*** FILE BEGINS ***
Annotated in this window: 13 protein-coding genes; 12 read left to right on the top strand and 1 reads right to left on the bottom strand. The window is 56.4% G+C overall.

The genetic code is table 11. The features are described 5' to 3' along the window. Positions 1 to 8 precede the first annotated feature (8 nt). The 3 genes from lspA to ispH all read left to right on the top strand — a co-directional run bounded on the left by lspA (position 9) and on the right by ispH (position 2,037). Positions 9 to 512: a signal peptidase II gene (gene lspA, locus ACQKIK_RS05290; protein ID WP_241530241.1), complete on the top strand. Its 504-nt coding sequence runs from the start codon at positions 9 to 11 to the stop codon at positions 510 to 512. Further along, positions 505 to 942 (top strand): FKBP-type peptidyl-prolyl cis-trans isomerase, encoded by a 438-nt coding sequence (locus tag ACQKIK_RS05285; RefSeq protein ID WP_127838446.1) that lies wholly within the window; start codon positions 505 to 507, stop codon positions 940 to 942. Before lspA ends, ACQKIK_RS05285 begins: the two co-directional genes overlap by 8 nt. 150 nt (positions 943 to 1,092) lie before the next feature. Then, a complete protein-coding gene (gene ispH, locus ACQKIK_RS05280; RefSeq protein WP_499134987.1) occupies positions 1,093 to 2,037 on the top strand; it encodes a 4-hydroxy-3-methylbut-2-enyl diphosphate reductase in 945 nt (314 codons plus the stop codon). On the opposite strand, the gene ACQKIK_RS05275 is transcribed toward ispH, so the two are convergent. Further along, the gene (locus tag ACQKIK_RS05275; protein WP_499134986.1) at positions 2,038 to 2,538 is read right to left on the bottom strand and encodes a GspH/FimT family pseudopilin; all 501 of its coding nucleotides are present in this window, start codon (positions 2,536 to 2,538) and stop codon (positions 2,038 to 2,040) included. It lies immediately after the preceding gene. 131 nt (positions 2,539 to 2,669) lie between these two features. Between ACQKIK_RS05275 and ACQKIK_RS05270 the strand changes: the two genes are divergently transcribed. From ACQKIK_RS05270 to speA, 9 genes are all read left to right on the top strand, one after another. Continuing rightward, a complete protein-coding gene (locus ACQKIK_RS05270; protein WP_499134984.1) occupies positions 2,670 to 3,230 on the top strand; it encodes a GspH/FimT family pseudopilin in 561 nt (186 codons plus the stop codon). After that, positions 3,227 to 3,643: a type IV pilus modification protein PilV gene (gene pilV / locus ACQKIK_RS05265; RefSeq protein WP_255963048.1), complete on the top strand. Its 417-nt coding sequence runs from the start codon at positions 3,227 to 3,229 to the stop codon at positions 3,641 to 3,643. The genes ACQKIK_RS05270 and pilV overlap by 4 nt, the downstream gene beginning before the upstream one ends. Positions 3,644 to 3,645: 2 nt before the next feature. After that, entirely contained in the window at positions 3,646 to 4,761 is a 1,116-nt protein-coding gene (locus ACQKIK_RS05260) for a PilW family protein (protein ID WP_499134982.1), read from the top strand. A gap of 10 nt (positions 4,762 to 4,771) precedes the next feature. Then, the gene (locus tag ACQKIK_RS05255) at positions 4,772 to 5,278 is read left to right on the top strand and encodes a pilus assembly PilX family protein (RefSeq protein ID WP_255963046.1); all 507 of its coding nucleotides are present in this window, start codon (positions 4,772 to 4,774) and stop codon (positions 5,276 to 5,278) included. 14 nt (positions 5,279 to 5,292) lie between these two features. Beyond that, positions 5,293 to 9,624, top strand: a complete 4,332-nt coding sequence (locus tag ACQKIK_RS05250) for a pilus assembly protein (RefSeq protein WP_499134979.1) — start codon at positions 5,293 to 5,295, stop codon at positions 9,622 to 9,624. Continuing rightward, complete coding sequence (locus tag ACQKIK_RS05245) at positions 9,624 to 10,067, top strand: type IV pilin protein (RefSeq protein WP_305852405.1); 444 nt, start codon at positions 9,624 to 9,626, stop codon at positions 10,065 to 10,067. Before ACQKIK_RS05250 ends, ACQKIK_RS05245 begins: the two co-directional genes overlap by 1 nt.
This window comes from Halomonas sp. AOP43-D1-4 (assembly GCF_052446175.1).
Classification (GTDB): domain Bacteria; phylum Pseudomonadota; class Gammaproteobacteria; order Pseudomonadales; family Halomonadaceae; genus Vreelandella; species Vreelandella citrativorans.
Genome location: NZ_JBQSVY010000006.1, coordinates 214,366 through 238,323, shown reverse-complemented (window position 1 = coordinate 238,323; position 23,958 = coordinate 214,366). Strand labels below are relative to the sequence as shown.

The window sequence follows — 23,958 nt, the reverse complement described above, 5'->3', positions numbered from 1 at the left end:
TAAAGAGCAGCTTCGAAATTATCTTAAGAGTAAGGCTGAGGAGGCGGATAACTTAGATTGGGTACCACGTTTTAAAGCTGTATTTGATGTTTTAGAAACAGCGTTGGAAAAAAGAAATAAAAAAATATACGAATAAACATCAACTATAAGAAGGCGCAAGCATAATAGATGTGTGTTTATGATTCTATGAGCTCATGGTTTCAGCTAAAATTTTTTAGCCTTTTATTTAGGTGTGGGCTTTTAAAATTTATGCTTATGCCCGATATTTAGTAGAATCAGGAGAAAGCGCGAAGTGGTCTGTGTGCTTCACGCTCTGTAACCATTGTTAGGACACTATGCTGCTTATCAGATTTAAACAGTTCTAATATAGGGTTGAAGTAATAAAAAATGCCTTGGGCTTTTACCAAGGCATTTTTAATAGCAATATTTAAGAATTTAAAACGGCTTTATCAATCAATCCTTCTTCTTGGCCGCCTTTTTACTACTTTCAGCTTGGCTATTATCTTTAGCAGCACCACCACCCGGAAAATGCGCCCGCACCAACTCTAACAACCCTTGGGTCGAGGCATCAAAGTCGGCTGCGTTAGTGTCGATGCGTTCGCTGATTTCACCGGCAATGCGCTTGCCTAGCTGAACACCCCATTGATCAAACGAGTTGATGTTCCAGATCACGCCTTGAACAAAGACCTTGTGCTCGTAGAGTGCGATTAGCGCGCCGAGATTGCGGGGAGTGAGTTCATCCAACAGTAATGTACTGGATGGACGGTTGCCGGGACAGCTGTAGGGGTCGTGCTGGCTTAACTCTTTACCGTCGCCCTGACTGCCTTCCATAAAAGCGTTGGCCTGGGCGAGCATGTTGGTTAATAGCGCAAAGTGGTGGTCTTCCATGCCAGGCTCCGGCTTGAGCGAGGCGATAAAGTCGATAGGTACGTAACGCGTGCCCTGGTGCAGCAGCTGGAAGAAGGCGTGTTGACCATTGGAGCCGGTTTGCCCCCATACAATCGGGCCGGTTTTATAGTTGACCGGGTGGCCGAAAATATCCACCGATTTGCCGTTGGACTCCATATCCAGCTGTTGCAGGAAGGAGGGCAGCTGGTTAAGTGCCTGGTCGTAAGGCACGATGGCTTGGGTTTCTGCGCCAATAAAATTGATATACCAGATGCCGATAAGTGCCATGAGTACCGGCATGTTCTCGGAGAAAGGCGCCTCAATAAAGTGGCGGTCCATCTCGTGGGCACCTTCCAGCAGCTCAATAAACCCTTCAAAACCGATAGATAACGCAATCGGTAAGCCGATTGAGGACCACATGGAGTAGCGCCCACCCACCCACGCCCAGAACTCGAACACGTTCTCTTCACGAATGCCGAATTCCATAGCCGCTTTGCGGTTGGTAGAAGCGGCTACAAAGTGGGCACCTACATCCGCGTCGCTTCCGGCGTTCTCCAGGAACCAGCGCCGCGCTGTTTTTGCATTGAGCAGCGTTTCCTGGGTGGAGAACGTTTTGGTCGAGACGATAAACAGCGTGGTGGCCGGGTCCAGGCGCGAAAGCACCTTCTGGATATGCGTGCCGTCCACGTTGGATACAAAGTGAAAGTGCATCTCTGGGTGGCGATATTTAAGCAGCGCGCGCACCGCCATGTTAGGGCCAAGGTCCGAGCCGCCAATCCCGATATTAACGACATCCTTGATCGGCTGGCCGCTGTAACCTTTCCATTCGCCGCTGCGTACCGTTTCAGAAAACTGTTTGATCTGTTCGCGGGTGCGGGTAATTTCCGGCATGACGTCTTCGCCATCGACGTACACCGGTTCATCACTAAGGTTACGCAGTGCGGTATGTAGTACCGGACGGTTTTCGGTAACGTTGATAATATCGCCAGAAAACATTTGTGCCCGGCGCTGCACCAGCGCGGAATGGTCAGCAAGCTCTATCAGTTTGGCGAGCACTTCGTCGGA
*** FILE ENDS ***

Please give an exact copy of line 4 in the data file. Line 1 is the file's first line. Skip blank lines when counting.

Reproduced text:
Classification (GTDB): domain Bacteria; phylum Pseudomonadota; class Gammaproteobacteria; order Pseudomonadales; family Halomonadaceae; genus Vreelandella; species Vreelandella citrativorans.